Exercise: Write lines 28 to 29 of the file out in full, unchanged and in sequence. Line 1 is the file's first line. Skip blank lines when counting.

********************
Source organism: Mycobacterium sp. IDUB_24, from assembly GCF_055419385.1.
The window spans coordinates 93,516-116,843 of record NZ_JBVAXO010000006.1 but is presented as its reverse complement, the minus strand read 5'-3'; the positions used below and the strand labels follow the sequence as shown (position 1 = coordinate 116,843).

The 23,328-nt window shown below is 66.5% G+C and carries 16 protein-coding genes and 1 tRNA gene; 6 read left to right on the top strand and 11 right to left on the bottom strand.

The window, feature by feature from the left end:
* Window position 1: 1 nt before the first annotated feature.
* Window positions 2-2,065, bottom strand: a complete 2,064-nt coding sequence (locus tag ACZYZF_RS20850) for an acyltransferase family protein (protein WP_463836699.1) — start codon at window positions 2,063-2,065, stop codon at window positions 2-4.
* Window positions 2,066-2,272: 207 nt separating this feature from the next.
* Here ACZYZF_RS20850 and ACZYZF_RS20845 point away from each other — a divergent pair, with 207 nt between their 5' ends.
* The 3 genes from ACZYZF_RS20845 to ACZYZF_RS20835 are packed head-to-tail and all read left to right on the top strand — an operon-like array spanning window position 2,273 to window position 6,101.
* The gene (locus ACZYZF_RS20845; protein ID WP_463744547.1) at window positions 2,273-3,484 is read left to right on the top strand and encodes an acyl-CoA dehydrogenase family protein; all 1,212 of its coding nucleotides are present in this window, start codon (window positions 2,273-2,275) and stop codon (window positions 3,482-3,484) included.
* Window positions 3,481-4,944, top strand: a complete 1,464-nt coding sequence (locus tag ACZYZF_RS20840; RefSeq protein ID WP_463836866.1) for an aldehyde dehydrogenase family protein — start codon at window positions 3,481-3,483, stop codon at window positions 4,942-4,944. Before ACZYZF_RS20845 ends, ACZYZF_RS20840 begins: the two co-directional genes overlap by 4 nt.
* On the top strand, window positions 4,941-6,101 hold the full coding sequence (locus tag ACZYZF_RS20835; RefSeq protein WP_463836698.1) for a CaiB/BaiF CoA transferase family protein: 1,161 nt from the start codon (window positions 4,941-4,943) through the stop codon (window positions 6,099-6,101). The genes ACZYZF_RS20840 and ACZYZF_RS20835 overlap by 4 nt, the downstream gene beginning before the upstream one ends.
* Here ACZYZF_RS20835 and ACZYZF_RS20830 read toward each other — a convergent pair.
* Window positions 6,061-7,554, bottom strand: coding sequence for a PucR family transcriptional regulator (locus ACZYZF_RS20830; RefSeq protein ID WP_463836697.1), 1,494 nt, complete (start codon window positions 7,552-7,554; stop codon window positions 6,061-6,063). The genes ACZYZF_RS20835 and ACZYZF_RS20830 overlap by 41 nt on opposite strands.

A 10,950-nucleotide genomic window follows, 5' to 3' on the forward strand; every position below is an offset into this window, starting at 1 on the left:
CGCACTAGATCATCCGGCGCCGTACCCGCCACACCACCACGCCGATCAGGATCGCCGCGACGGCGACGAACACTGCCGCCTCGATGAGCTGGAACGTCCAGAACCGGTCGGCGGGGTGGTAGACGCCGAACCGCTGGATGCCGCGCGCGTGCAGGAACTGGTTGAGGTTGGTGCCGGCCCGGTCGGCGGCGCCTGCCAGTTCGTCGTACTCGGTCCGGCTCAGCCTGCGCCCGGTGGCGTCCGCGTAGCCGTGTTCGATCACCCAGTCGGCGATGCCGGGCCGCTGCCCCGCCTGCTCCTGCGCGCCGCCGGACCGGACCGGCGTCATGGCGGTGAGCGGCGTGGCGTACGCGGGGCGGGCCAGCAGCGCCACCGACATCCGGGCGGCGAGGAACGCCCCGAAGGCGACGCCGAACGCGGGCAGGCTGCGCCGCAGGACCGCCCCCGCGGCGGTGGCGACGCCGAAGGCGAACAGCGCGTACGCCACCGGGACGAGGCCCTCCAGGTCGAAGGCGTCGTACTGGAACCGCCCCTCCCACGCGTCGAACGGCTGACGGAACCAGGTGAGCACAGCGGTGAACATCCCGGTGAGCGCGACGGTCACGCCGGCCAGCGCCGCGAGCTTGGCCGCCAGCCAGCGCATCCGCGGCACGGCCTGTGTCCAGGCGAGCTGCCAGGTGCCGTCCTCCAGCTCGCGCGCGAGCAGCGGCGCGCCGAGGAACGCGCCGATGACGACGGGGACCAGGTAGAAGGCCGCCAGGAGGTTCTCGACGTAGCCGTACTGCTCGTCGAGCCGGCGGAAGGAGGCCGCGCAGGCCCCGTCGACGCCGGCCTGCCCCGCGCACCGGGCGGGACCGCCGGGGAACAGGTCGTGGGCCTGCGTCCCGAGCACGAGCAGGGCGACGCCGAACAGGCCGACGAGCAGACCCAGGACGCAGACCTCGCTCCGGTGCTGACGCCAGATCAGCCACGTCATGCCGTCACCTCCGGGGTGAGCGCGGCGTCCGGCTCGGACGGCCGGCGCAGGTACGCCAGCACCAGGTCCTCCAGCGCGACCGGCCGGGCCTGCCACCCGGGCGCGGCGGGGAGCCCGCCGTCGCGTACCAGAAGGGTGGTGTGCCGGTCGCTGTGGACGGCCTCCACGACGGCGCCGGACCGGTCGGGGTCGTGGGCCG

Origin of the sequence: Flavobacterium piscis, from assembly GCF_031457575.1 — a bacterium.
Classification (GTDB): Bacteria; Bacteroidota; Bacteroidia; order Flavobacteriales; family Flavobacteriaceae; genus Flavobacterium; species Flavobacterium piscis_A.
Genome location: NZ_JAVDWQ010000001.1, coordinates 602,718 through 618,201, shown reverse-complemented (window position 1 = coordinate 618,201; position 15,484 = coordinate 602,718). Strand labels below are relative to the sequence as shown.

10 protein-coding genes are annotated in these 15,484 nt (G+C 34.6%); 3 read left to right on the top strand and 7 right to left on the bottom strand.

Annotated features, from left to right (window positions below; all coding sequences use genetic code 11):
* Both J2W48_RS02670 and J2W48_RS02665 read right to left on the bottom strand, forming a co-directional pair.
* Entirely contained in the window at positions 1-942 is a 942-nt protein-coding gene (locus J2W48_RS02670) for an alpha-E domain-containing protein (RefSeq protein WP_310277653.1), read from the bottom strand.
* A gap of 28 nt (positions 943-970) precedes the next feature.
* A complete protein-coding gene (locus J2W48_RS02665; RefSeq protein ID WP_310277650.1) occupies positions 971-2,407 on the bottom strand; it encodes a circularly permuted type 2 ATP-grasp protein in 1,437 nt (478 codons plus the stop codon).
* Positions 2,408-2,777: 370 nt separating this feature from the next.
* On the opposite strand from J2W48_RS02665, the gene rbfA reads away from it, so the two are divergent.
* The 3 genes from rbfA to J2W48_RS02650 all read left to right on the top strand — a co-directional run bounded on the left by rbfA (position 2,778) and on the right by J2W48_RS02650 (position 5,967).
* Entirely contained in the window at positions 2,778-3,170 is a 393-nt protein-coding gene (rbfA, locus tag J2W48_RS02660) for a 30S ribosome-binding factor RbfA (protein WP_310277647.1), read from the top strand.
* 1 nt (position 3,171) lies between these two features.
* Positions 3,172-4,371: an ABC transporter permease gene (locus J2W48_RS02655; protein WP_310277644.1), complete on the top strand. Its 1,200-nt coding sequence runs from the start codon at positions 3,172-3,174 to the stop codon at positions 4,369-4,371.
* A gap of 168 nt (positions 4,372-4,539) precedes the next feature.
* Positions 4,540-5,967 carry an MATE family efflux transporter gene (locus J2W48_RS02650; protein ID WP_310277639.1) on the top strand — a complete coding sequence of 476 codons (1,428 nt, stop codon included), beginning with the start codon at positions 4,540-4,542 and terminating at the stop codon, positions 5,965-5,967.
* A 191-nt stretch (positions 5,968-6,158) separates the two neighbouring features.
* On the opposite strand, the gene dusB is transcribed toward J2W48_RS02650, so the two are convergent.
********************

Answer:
* The 3 genes from rbfA to J2W48_RS02650 all read left to right on the top strand — a co-directional run bounded on the left by rbfA (position 2,778) and on the right by J2W48_RS02650 (position 5,967).
* Entirely contained in the window at positions 2,778-3,170 is a 393-nt protein-coding gene (rbfA, locus tag J2W48_RS02660) for a 30S ribosome-binding factor RbfA (protein WP_310277647.1), read from the top strand.